Why English Majors Need Feedback On Assignments
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An Open Letter To The Professor Who Doesn't Give Feedback

We are not here for the grades. We are here to make mistakes and learn from them.

An Open Letter To The Professor Who Doesn't Give Feedback

To a professor who doesn't give feedback,

I get it, Doc.

You have hundreds of other assignments to grade, students to teach, a family to take care of, and a life. There is nothing I sympathize with more than a packed schedule, but I'm also confused. I shouldn't have to ask for this because it's your job. A professor is there to guide, provide constructive criticism, and ensure that their students understand and are getting the most out of the course material.

As English majors, my peers and I rely on professional feedback in order to improve our craft. My rhetoric will not improve unless you show me exactly where it needs to improve. The classes I take are supposed to be preparing me for my future career, and you're hired to help me in the process.

I could learn everything taught in your class from a book or the Internet, I really could. What I am paying for is the human interaction and engagement that comes with a college education. I shouldn't have to go to your office hours after every assignment just to find out what I did wrong. You're supposed to tell me, that's your job.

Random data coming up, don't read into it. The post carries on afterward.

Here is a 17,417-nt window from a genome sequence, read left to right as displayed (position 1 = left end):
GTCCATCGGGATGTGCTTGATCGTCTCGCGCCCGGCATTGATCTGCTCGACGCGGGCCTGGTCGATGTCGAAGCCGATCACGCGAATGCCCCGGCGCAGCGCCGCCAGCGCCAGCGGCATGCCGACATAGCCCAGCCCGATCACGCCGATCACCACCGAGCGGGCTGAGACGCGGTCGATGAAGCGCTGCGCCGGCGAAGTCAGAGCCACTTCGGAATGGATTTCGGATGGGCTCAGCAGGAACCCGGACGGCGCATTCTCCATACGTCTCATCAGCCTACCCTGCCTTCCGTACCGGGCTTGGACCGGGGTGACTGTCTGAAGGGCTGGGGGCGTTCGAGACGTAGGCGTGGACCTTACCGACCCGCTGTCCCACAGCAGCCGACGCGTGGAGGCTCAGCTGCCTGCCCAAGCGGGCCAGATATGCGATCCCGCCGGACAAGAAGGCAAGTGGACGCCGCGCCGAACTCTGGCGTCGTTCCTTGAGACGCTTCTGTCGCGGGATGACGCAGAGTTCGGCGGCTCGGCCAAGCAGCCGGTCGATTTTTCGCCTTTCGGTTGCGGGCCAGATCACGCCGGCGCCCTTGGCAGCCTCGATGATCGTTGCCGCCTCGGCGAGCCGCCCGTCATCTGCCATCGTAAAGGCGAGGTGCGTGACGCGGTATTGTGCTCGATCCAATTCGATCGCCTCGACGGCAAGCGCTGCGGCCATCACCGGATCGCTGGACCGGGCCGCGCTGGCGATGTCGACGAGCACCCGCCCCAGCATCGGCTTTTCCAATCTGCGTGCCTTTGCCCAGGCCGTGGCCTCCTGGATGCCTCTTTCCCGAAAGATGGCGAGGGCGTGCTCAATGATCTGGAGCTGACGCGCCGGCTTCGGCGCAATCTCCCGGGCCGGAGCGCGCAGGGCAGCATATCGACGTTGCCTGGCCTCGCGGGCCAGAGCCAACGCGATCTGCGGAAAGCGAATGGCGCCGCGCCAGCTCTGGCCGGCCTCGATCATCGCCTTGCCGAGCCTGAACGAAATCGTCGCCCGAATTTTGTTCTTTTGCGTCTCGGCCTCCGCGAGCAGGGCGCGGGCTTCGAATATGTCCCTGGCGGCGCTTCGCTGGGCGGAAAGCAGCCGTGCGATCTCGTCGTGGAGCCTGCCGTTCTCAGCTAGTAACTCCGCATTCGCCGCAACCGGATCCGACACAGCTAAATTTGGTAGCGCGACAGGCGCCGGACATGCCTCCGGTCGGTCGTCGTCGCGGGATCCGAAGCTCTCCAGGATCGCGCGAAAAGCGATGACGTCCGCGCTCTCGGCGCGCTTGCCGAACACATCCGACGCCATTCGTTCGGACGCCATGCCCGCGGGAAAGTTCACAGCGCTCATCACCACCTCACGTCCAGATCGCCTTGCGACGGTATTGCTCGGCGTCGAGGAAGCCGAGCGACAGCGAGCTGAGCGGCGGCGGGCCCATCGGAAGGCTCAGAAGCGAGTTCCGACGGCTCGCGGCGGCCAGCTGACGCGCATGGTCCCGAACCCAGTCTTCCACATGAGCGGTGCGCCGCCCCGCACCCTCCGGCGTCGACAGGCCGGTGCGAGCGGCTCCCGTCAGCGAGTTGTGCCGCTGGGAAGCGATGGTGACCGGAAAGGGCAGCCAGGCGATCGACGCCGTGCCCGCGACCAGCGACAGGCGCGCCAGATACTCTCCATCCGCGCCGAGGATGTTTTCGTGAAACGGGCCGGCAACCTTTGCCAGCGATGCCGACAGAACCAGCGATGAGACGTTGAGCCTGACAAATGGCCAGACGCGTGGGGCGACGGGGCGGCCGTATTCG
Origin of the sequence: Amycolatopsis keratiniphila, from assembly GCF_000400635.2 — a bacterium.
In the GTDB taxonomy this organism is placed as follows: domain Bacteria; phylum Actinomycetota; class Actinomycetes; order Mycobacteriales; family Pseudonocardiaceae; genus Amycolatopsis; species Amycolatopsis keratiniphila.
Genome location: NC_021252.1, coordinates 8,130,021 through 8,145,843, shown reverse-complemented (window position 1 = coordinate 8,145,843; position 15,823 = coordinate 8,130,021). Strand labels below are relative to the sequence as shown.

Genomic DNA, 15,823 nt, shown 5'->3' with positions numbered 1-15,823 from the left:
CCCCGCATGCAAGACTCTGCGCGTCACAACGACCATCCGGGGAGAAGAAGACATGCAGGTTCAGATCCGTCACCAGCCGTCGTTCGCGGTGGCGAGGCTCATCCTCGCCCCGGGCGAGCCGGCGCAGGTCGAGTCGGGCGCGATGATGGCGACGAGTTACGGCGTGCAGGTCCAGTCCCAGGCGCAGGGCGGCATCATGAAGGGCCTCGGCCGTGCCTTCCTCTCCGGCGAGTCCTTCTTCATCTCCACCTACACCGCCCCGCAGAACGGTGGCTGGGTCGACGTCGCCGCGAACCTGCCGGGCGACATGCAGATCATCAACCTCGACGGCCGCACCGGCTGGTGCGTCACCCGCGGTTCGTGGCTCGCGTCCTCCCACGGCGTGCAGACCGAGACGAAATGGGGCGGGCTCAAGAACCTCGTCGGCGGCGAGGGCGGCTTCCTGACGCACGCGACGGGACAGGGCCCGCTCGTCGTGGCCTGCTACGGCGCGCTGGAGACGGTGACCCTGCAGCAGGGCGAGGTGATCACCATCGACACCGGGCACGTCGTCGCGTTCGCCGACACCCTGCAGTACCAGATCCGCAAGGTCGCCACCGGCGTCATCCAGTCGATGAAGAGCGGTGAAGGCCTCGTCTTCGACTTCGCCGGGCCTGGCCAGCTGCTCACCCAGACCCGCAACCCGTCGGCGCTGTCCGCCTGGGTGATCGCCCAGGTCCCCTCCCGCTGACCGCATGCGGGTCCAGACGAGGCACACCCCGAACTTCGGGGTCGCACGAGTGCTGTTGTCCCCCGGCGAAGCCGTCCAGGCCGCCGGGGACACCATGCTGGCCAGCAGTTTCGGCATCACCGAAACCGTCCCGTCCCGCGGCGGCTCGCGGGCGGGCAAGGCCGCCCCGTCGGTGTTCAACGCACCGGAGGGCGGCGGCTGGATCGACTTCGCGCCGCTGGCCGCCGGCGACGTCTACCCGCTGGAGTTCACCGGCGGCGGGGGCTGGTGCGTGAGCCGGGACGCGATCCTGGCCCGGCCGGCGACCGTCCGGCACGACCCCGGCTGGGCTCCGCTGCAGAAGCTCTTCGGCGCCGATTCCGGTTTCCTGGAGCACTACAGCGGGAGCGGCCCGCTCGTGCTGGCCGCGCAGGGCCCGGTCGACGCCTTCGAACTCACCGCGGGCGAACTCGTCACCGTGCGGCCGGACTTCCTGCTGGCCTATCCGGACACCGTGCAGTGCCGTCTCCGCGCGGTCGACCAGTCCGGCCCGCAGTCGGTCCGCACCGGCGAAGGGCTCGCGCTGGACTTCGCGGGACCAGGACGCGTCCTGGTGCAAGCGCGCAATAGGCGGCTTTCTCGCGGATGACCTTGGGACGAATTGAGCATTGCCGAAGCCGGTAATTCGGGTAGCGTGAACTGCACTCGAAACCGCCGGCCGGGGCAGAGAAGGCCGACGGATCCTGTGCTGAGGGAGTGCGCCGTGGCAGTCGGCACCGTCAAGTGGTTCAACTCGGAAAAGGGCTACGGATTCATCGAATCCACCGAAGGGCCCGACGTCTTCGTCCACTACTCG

High school was all about the grades, but this is college now. I'm not paying to have information enter one ear and fly out the other. I'm paying to retain and process information that is pertinent to my career. You're not doing your job by throwing readings at us and busy work that will never see the light of day. I have a stack of papers in my binder right now that you gave out and never talked about again. It's unbelievably frustrating.

Even my high school teachers, who were paid far less than you, took their time to write a couple of notes on my paper so that I might write a better one next time. I am not asking for a written response to my work. I respect your time and your dedication to the other classes you teach, on top of your other responsibilities. What I am asking for, though, is a couple of quick notes here and there, no more than a handful of seconds of your time pinpointing where exactly in my writing and analyses I need to improve or change. If I need you to emphasize your notes, I'll come to you.

It's a shame, really, because you're a decent human being. Class discussions could be far more enticing if you actually gave us the motivation to read those handouts. In case you haven't spent enough time around us, understand that college students need motivation. Sure, we don't have to be here, but the American work industry suggests otherwise. We're here by choice—most of us, anyway—but school is difficult and comes with its own host of demands.

When you give out a reading for homework that you never mention again, that's when we throw our hands in the air and scream, "What's the point?" We don't have the time to read texts for class that you're not going to use. I'd much rather read what I want to read. I can almost guarantee that if you give us a specific mission in reading and completing what you assign, you'll find yourself handing out far more participation points.

Please, I'd rather not end this semester with a bad RateMyProfessor review.


A Student Who Cares

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This article has not been reviewed by Odyssey HQ and solely reflects the ideas and opinions of the creator.

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